The London-based jewelry maker Pippa Small, for example, wrote in an email about Sanjay Kasliwal, the late owner of the Gem Palace, "tipping a packet of brilliant pinks and flashing oranges, warm heathers and plum-colored gems on to the table in front of me and being captivated. They were so beautiful. Each stone was hand cut and uneven and in such a rainbow of colors.
"In recent years I'm using spinels even more than before," Ms. Small continued. "The finest spinels display a bright, vitreous luster. We only use spinels that display a specific shade of red — those that exhibit a strong, even, perfectly saturated hue. When expertly cut, they exhibit a captivating brilliance and exceptional clarity."
Albert Boghossian, chief executive of the Geneva-based jewelry company that bears his family name, said he was similarly struck by the spinel's surprising range of colors, writing in an email that it is "a magical stone with its numerous hues and tonalities."
"We were fortunate enough," he added, "to own one of the rarest hues ever found in spinel, a cobalt blue Vietnam natural spinel which we subsequently designed into an exquisite 'Kissing Ring' and sold it to a gem collector who recognized instantly the extreme rarity and value of this unique spinel."
Mr. Poindexer of Christie's said the color is natural: "Their high refractive index gives spinels lots of fire."
And, Mr. Borruso of Sotheby's noted that the lack of manipulation is a plus for the gem. "Ninety-eight percent of rubies and sapphires are treated, often heated to change the colors and dissolve some inclusions," he said. "People have a craving for things that are real. As with food, people want to know where things are coming from, and that they are natural."
Another reason spinels are enjoying a comeback: There are simply more of them available. "Recently we have noticed a renewed interest in this stone," Ms. Mascetti of Sotheby's said, "perhaps sparkled by the discovery of spinel mines in Tanzania and by the continuous quest of jewelry houses to offer something different."
And as the major source of pink diamonds, the Argyle mine in Western Australia, is scheduled to close at the end of the year, spinels are being considered as an alternative. Mr. Borruso, finished with his coffee, opened a vitrine and pulled out a pair of earrings featuring both pink diamonds and spinels. "You can't really tell which is which," he said.
Price also is an advantage. "They are not as expensive as rubies and sapphires but still have similar beautiful colors," Ms. Small wrote.
While a ruby might go for $40,000 a carat, a spinel of the same size and quality would garner only $1,000 to $7,000 a carat, Mr. Borruso said — which would be appealing for many in the jewelry industry looking for ways to attract younger, and potentially less affluent, buyers.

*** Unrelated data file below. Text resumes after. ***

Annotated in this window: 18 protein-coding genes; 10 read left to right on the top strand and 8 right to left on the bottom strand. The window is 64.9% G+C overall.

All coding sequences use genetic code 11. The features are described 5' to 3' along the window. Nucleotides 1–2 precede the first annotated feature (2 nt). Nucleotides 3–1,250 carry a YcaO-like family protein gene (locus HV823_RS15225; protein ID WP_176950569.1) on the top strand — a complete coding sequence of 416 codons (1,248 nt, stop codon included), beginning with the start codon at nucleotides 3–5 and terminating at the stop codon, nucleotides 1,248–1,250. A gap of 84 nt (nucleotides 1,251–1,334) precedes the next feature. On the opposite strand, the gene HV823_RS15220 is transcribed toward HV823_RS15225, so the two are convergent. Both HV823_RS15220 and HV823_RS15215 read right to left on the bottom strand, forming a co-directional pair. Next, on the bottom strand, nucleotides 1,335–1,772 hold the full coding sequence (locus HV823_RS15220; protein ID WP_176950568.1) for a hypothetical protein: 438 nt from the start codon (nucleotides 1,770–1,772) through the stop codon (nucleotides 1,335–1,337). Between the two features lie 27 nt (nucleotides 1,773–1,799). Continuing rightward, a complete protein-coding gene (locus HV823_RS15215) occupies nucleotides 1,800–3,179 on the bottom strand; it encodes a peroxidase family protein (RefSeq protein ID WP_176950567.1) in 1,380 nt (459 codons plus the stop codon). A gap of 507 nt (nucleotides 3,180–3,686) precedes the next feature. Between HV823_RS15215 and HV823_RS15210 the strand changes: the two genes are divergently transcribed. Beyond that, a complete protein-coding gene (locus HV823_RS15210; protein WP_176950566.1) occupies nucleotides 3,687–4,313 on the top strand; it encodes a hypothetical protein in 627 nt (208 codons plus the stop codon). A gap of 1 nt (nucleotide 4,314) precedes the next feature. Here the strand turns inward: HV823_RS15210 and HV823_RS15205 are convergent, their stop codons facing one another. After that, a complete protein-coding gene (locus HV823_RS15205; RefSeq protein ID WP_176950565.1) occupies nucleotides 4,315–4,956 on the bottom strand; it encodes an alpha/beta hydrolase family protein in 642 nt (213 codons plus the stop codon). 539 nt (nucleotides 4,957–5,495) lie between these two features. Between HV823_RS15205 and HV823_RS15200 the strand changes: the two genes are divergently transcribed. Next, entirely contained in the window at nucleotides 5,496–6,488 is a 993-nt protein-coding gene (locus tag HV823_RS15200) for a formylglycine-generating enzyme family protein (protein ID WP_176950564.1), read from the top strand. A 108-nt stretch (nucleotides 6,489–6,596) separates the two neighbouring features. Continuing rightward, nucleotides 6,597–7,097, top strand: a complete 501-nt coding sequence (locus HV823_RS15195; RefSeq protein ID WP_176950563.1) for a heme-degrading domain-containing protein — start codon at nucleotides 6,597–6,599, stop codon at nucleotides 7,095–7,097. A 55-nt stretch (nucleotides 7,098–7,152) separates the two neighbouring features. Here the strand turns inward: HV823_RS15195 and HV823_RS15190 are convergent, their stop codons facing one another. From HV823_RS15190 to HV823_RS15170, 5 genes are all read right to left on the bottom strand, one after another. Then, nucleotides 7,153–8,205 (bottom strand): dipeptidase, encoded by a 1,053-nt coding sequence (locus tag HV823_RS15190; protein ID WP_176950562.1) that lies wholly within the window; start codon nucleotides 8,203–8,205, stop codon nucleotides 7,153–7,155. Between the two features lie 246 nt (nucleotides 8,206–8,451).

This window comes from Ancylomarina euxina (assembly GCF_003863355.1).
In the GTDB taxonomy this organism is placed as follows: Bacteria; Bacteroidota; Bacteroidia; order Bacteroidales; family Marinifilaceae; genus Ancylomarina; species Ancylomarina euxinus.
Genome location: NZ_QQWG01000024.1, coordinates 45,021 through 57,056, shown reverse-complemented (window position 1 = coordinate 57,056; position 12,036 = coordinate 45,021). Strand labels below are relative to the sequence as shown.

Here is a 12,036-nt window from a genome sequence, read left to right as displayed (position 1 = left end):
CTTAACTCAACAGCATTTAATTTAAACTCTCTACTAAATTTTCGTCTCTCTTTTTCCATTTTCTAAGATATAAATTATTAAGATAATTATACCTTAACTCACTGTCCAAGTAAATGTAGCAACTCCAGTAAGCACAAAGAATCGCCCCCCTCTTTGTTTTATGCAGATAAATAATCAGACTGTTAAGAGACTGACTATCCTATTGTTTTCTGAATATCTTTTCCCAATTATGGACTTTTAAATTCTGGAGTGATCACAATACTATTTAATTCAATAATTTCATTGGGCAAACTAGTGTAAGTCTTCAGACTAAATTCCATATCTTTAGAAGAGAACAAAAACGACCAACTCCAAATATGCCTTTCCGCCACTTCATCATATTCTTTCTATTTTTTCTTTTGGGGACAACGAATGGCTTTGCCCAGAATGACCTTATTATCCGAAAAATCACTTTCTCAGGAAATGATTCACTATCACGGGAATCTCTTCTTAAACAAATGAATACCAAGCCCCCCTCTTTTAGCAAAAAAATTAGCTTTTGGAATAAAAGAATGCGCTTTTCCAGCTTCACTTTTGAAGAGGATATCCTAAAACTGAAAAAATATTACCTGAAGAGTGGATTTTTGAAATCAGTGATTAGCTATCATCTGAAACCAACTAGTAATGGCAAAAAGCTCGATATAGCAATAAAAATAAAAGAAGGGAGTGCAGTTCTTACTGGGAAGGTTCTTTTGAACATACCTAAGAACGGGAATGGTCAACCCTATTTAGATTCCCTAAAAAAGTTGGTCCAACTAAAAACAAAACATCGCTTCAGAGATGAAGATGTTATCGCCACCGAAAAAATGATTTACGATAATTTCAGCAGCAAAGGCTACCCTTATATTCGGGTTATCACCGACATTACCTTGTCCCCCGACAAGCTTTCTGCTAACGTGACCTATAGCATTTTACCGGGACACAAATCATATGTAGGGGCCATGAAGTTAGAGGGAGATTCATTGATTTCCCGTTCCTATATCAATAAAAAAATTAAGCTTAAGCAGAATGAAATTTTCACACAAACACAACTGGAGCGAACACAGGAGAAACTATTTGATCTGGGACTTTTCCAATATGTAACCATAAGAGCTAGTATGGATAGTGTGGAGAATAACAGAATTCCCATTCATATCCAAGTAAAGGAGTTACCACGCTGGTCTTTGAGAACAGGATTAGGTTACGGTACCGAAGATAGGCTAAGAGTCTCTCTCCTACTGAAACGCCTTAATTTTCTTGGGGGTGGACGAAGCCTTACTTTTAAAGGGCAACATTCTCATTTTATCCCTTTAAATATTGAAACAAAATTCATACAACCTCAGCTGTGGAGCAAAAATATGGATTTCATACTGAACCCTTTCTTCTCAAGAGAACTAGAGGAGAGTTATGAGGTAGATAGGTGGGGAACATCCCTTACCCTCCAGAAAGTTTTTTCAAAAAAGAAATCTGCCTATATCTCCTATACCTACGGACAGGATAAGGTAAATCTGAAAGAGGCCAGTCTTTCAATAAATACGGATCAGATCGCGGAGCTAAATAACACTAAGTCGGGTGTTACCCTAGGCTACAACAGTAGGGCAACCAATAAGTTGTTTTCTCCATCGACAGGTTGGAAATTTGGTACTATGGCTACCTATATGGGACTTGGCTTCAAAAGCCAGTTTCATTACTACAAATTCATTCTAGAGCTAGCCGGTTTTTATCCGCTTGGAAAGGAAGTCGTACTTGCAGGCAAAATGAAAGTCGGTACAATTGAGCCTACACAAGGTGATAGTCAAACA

But the price of spinels has been increasing. "They're unusual to find at auction, so when they do, people pay attention," Mr. Poindexter said.
Bidders certainly did at Sotheby's Magnificent Jewels and Nobel Jewels auction in November in Geneva: A Cartier spinel, emerald and diamond ring, expected to sell for 100,000 to 150,000 Swiss francs, sold for 325,000 francs ($334,500).
And Christie's had an even bigger score at its Maharajas and Mughal Magnificence sale in June in New York when an imperial necklace of pearls, emeralds and spinel, estimated to sell for $1 million to $2 million, sold for $3,015,000. No wonder Mr. Poindexter called the spinel "the collector's gemstone" while Mr. Borruso labeled it "a connoisseur's stone." Either way, the spinel's days of being called the "great impostor" are over.
Up to Mogok, Valley of Rubies
by Bertie Alexander Lawson
March 13, 2020
An interesting article by Bertie Alexander Lawson, a travel agent. This article gives a totally different perspective than a seasoned gem dealer. Although we wouldn't recommend anyone travel to Mogok to buy gems without Burmese Government connections and extensive gem knowledge, it still remains a magical place. ED
The winding mountain road that leads from Mandalay up into the mountains of Mogok is known colloquially as "the road of 999 bends" and roughly follows the track that traders would have used when coming down from the Shan Hills to the settlement of Yadanarbon and Amarapura.
This was our road.
Breakfast at the red canal meant that we were late leaving Mandalay but this did not deter our driver from insisting we stop for a tea-break at the mountain village of Shwe Nyaung Bin. Here I opted for a white grapefruit juice and with our guide wandered along the stalls selling coffee beans and macadamia nuts from Mogok.
Here, under the shade of a great banyan tree, my education begun.